What’s Happening to Performance Test Tools?

It does not seem that a day goes by without another company offering to test your web application from the cloud. Some of these companies are established players while others seem to be emerging from garages across the world.

So what is driving this testing pandemic and how might it change the performance test tool market place? I think the cloud may be removing the last barrier of entry to small companies offering performance test services. At this stage a quick caveat is needed. This reduction of the barrier to companies offering to test systems accessed via web browsers. This is because over the years we have seen the growth in commodity-based performance tools. The key commodity is that more and more companies have offered business critical services via a browser and the web. Hence, there is more of a need to test these applications. So, a growth has also occurred in tools that can test web applications. Example of these tools include WebTester by Reflective Solutions, QTest by Quotium and WAPT by SoftLogica.

By concentrating on the web alone companies can make the tools simpler to use and cheaper to produce and lower development and support costs are generally passed on to customers.

These commodity tools share many features, such as alignment to web technology, user interfaces that simplify the test process and a low sticker price even when emulating an eye-wateringly high number of virtual users. The more established model of pricing for performance test tools has been based on how many users you wish to emulate during the test. Some of the commodity-based tools change this model, Microsoft Visual Studio Team Test, for example, which is based on the number of CPUs on the machines used to generate the test workload.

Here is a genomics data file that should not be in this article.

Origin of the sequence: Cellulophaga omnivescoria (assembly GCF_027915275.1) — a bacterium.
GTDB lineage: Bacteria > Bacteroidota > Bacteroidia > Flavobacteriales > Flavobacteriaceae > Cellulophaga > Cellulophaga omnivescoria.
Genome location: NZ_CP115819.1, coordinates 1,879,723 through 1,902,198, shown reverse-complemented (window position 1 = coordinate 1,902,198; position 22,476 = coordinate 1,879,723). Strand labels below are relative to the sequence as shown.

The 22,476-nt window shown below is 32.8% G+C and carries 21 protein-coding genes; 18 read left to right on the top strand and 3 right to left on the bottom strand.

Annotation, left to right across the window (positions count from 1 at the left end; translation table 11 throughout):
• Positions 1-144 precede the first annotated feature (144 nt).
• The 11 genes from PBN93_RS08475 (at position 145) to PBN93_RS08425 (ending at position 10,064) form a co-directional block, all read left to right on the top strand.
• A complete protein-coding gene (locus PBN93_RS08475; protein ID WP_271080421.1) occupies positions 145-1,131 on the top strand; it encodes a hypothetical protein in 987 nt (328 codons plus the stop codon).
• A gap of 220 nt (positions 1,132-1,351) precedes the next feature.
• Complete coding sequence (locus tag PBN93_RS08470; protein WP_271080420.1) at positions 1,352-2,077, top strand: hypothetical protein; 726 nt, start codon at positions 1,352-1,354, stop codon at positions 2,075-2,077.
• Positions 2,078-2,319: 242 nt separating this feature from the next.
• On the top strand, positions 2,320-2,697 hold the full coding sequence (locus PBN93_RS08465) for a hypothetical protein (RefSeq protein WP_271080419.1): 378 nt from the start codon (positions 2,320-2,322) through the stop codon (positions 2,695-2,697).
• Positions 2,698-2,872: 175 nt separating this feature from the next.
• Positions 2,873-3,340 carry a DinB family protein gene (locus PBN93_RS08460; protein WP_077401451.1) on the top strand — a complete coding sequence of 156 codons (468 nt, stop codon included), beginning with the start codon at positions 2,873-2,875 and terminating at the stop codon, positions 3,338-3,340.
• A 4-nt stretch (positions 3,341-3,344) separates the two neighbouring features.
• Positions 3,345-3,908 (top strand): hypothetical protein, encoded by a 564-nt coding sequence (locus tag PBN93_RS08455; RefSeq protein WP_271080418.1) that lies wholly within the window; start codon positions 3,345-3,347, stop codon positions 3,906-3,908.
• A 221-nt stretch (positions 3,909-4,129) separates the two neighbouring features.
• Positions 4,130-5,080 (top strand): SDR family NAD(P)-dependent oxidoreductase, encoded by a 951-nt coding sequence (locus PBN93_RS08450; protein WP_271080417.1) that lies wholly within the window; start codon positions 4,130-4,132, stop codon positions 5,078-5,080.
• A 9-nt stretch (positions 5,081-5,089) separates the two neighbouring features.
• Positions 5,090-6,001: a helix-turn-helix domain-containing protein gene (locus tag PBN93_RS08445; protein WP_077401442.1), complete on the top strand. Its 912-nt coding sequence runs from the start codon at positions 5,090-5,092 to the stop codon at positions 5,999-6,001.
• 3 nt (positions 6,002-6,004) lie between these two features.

If this is not enough to encourage you, you also have open source products concentrating in the web market. These tools are maturing and some are capable of supporting a commercial test offering. So if you don’t mind flying without any formal support, an Open Source tool like OpenSTA, JMeter or WebLoad may be for you. Added to this is the cloud where virtual servers can be configured in minutes to act as the workload generators for a large load test. It is easy to see that with a PC, an open source tool and a web connection you can quickly be in business to run a web-based performance test.

So what about the big boys? Well they don’t want to miss out on the action and are making sure that their tools will work from the Cloud. However, I think we will see these guys concentrate more on the enterprise market where their customers have to performance test on many different technologies such as Oracle, Siebel, Citrix, etc. The complexity of the systems under test will mean that only more complex tools are acceptable. Also, enterprise customers have design and test processes supported by an array of tools and having a performance test tool that can integrate with these test management tools is an additional advantage. With these requirements these big players can charge a premium for their product.

However, we have also see a consolidation in tools with vendors being bought and integrated into larger, more diverse software vendors. For example, Mercury has been incorporated into HP and SilkPerformer, originally bought by Borland and then sold on to MicroFocus in their bid to become part of the software testing market. Furthermore, at the same time as buying SilkPerformer, MicroFocus also bought QA Load from Compuware and currently the company is offering both tools, but I wonder whether, as the development costs rise, we shall see an integration of the two tools or the domination of one?

So, the dominance of web technologies requiring performance testing, the maturing of open source and commodity load test tools coupled, finally, with access to cheap servers via the Cloud is leading to load testing being offered by so many companies. It will be interesting to see how the big boys react. However, we must bear in mind that a tool is still only as good as the person who uses it. There is still no substitute for proper test planning and skilful execution of a performance test exercise. Maybe the simplification of performance test scripts means we will spend more time on the test process rather than writing the scripts!

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